Revitalizing Bilateral Relations: PM Modi’s UAE Visit Sparks New Vigor

Anil Trigunayat

Strengthening cooperation in the cross-border payment systems by enabling integration of transactions between the UAE and India more efficiently, PM Modi’s latest UAE visit witnessed the signing of a landmark MoU between the Reserve Bank of India and the Central Bank of the United Arab Emirates to promote the use of local currencies –rupee and dirham– for cross border transactions. This cooperation will also include the mutual acceptance of domestic card schemes by interlinking national card switches.

After a highly successful sixth visit to France on the 13th and 14th of July, Prime Minister Narendra Modi embarked on his one-day visit to UAE on Saturday. This visit (Modi’s fifth visit to UAE) clearly explains the importance that the two comprehensive strategic partners — India and UAE– accord to the growing bilateral and trilateral relationships.

The fact that the Crown Prince of UAE Sheikh Khaled Mohamed bin Zayed Al Nahyan received PM Modi at the Abu Dhabi airport speaks of an affectionate bonding between the leaders and the two countries. 

This relationship between India and UAE has many firsts to its credit. UAE was the first country PM Modi visited after being sworn in. Even though UAE and other GCC countries are barely a couple of hours away the relationship was marred by the absence of high-level interactions for over three decades. Again, the first country in the region with which India has a Comprehensive Strategic Partnership. UAE also has the unique distinction in the West Asian region of hosting the largest Indian diaspora of over 3.3 million and consequently the increased remittances.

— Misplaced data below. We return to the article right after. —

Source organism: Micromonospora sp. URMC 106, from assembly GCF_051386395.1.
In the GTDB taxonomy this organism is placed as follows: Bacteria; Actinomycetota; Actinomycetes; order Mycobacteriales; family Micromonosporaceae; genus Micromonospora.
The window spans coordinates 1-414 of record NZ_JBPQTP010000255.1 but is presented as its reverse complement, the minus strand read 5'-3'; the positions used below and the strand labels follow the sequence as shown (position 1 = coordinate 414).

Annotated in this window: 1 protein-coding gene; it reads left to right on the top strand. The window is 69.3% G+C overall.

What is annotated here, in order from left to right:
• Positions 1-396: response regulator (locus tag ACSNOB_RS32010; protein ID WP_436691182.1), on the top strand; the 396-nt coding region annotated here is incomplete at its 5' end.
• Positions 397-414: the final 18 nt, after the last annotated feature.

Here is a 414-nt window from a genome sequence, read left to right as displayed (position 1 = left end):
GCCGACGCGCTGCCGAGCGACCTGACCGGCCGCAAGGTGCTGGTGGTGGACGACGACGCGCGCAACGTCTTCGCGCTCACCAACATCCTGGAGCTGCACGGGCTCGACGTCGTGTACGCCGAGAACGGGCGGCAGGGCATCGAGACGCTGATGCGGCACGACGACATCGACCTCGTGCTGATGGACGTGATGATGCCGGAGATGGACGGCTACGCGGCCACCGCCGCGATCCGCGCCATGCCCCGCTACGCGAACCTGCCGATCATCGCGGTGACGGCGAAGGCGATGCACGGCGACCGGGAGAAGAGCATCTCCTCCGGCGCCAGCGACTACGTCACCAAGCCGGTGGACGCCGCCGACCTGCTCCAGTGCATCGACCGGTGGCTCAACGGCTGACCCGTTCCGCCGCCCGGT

Providing land for an Indian temple, which might be inaugurated in 2024, UAE also projects and is positioning itself as a moderniser and a tolerant nation and a middle power exercising strategic autonomy. Their World Tolerance Summit was well appreciated. It also became the first country in the OIC (Organisation of Islamic Cooperation) to invite an Indian Foreign Minister in 2019 to address the Foreign Minister’s meeting while stunting Pakistani efforts to continuously criminalise the Kashmir issue.

Recognising regional terrorism 

It also recognised that Islamabad and Rawalpindi were harnessing terrorism as an instrument of their foreign policy against India. Hence in the wake of the Pulwama attacks and Indian response as well as on abrogation of Art 370, Abu Dhabi took a holistic view and respected Indian sensibilities.

It has also emerged as a major partner in the fight against extremism, terrorism and radicalisation. It supports India at the UN and the proposed Comprehensive Convention of International Terrorism (CCIT). In fact, it is possibly the first country which has repatriated several wanted offenders and criminals as our intelligence and security cooperation has moved apace.

UAE can easily boast of having the most significant number of Indian companies across the spectrum and the highest inward investments from India while committing $75 billion into India even in new areas. First GCC country to have allowed an Indian company– OVL– to have equity in its exploration blocks as it is engaged in the Indian strategic petroleum reserves, thereby ensuring not only being one of the top five oil suppliers but also ensuring India’s energy security.

India-UAE Trade